Aug. 3, 2013
Dee Ford, new number, new leadership role at Auburn (Todd Van Emst photo)
AUBURN, Ala. -- You may have to look twice on opening night to recognize Auburn defensive end>Dee Ford. He has switched from No. 95, a traditional number for a D-end, to No. 30.
Is he a wannabe running back? No, just a defensive end looking for an edge.
"It was more a psychological thing," Ford says.
Ford says 30 was the number he wore at St. Clair County High School when he first made an impact.
"I was the guy to lead the team. Whatever I did, it would affect the whole team, negatively or positively," he said. "I was 'that' guy. I've kind of become that guy now. Rather that have 95 -- he was more of a role player, a guy who made a few plays -- now I'm trying to make that transition to be the guy I was in high school.
"You're a new guy now, and everything you do will affect the team positively and negatively."
Ford is one of Auburn's most heralded players heading into the Aug. 31 opener against Washington State. He was named to second-team All-SEC by the media.
At first, junior wide receiver Trovon Reed didn't want it to happen. He didn't want anybody else to wear the No. 1 on his jersey he's worn since arriving at Auburn in 2010.
When the request to share came, it didn't come from a defensive back like he might have expected. It came from massive freshman defensive tackle>Montravius Adams.
"When I see it on him, it looks like a little strip of tape, he's so big," Reed said. "He came up to me and asked me. Everything in me was saying no."
The number has special meaning to Reed, whose mother died during his junior year at Thibodeaux (La.) High School.
"That number takes me back to when I first started playing football and my mom put me in it," Reed said. "After my mom died, I told my family it doesn't matter where I go, if I can't get No. 1 I'm not going there. Coach (Gene Chizik) made that promise, and he stuck with it."
Adams told Reed the story behind his desire to wear that number, and Reed relented.
"I just had to respect it and told him it's cool," Reed said. "I'm not going to say what it was. It was something personal."
-- Phillip Marshall
Two Auburn players earn degrees
Sanders, from Ariton, earned a degree in human development & family studies. Smith, from Cordova, earned a degree in public administration. Both were back in time to practice on Saturday afternoon. Head coach Gus Malzahn saluted them both.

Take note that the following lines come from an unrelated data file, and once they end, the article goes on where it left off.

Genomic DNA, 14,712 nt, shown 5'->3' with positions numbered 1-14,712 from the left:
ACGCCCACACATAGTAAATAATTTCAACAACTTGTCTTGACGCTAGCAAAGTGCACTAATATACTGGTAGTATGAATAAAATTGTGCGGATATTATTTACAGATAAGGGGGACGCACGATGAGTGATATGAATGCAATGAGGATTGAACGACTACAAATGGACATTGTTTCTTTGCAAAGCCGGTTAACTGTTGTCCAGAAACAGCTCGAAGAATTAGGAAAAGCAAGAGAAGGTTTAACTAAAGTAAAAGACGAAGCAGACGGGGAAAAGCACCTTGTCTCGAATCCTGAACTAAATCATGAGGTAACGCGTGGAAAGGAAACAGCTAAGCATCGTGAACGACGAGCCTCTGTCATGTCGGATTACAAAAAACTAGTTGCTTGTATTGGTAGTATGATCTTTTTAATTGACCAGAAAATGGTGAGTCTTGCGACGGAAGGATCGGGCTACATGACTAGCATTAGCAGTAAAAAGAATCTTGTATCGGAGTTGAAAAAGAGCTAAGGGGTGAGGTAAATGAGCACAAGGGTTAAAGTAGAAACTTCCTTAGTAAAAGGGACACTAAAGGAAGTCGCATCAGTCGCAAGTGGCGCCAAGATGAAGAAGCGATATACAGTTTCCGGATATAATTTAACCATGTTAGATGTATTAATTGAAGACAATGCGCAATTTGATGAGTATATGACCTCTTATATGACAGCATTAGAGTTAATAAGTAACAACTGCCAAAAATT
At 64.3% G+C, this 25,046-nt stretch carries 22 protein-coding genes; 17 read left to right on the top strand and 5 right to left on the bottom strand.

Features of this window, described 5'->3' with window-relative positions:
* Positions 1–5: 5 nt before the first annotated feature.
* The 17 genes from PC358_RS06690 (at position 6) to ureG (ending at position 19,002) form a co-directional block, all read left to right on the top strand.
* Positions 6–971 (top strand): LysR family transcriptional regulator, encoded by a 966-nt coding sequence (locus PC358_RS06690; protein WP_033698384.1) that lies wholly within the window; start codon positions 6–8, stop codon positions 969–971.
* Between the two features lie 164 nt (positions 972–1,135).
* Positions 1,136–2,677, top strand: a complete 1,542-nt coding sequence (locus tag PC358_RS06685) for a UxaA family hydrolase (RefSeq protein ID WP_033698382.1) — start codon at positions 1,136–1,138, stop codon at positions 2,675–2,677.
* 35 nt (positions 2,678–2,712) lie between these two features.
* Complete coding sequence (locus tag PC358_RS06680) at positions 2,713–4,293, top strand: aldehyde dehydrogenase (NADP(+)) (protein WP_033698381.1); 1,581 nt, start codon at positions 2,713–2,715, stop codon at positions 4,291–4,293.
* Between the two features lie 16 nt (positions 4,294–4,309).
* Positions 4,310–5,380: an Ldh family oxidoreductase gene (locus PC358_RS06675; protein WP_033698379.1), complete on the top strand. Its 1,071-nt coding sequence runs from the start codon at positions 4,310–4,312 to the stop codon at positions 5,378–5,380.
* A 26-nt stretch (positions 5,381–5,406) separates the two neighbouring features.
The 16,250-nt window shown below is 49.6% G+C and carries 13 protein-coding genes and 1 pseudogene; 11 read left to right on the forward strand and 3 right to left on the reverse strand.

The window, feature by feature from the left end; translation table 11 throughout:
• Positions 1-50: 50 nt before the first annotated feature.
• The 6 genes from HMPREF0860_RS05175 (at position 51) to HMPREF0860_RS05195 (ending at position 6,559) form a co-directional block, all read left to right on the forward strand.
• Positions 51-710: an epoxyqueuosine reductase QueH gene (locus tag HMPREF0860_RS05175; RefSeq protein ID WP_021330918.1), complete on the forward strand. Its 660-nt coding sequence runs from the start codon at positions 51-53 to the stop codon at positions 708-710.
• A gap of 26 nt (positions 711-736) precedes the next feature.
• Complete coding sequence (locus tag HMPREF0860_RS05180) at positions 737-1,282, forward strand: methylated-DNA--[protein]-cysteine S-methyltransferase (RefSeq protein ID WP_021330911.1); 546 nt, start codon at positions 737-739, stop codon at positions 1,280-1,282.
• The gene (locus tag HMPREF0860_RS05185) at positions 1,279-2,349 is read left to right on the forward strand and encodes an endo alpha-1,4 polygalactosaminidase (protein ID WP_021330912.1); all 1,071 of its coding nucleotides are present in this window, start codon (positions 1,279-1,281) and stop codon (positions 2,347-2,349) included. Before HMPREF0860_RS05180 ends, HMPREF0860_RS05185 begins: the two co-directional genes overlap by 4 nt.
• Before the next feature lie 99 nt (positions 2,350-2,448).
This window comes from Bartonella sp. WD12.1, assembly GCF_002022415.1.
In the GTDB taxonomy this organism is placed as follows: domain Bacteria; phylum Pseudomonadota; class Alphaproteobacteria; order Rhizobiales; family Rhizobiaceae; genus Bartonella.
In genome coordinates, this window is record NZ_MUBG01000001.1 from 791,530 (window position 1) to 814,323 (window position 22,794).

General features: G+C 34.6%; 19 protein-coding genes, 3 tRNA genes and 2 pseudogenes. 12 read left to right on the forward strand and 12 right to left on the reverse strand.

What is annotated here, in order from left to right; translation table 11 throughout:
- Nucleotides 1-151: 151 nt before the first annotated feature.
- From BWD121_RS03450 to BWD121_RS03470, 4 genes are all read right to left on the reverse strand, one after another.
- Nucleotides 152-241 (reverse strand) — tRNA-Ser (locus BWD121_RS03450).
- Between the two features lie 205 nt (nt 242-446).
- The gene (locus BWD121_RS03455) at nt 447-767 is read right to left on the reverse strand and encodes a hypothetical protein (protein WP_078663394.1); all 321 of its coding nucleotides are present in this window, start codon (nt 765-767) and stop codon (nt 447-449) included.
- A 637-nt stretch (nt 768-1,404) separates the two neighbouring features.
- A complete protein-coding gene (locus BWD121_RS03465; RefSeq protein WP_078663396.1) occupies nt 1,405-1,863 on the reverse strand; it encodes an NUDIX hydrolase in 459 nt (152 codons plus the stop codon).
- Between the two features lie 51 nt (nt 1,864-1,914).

Carl Lawson gets good review
Two of Auburn's most heralded freshmen also play defensive end. One is>Carl Lawson, who Ford previously said was in overdrive in summer workouts. How about fall workouts?
"He has just one way of playing," Ford said Saturday after the second day of fall practice.
Quarterbacks looking good, too
"They all looked good, every last one of them," Holsey said.
Holsey said he had interception, thanks to a tipped ball.
Coach Gus Malzahn said Marshall and Johnson, the newcomers, felt "more comfortable" in the second day of practice.
"They were able to relax a little bit more and play football."
Malzahn's quick overview of practice: "The attitude and effort was good. The pace was better."
-- Charles Goldberg
When pads go on, intensity goes up
Auburn's football players will wear shells when they go to practice Sunday afternoon, meaning they'll have on helmets and shoulder pads. The first two days, as mandated by NCAA rules, practices were in shorts and helmets without pads.
That means the intensity will go up several notches as well. It will go up several more notches when full pads go on Tuesday.
"We'll have shoulder pads on tomorrow," junior center Reese Dismukes said with a smile as he left the practice field. "It'll be a lot different."
-- Phillip Marshall
Reed reaches out to friend and teammate
When fellow wide receiver Quan Bray was at his time of great need, Reed reached out to him. Bray lost his mother when she was murdered in the summer of 2011.
"I know what it's like," Reed said. "Quan was in a situation just like I was. He wasn't really close with his dad. The only thing he had was his mom. I was the same way growing up. When my mom died, I just wanted to give up football and everything. Quan was basically the same way. He was having all kinds of problems."
Reed said he told Quan Bray the hard truth.
"I just sat him down and talked to him," Reed said. "I said `What would your mom want?' ... I just had to sit down with him and have a grown-man talk. I made him understand it's real life. She's gone. She's not on vacation. She's not coming back. Are you going to cry about it all the time or step up and be a man for your little brother. He told me he was going to step up and be a man, and I'm holding him accountable every day."
-- Phillip Marshall